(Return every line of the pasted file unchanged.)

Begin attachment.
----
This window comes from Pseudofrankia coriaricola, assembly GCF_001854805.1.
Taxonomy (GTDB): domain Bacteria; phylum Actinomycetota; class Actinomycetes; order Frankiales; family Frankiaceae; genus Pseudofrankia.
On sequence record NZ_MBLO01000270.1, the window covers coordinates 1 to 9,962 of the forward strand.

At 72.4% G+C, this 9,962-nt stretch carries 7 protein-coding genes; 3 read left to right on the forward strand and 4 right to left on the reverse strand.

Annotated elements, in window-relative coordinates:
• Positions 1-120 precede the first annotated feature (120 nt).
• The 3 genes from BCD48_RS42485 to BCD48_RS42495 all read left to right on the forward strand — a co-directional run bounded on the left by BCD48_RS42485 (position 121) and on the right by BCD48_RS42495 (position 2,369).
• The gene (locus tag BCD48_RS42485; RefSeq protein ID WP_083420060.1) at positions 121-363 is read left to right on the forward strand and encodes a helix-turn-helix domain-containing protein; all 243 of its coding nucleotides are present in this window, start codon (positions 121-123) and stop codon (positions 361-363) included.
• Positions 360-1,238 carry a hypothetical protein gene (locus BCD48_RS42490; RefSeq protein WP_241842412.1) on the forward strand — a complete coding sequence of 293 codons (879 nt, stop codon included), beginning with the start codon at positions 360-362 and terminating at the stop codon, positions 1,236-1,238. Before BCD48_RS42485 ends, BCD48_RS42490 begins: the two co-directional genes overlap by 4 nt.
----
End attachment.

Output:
This window comes from Pseudofrankia coriaricola, assembly GCF_001854805.1.
Taxonomy (GTDB): domain Bacteria; phylum Actinomycetota; class Actinomycetes; order Frankiales; family Frankiaceae; genus Pseudofrankia.
On sequence record NZ_MBLO01000270.1, the window covers coordinates 1 to 9,962 of the forward strand.

At 72.4% G+C, this 9,962-nt stretch carries 7 protein-coding genes; 3 read left to right on the forward strand and 4 right to left on the reverse strand.

Annotated elements, in window-relative coordinates:
• Positions 1-120 precede the first annotated feature (120 nt).
• The 3 genes from BCD48_RS42485 to BCD48_RS42495 all read left to right on the forward strand — a co-directional run bounded on the left by BCD48_RS42485 (position 121) and on the right by BCD48_RS42495 (position 2,369).
• The gene (locus tag BCD48_RS42485; RefSeq protein ID WP_083420060.1) at positions 121-363 is read left to right on the forward strand and encodes a helix-turn-helix domain-containing protein; all 243 of its coding nucleotides are present in this window, start codon (positions 121-123) and stop codon (positions 361-363) included.
• Positions 360-1,238 carry a hypothetical protein gene (locus BCD48_RS42490; RefSeq protein WP_241842412.1) on the forward strand — a complete coding sequence of 293 codons (879 nt, stop codon included), beginning with the start codon at positions 360-362 and terminating at the stop codon, positions 1,236-1,238. Before BCD48_RS42485 ends, BCD48_RS42490 begins: the two co-directional genes overlap by 4 nt.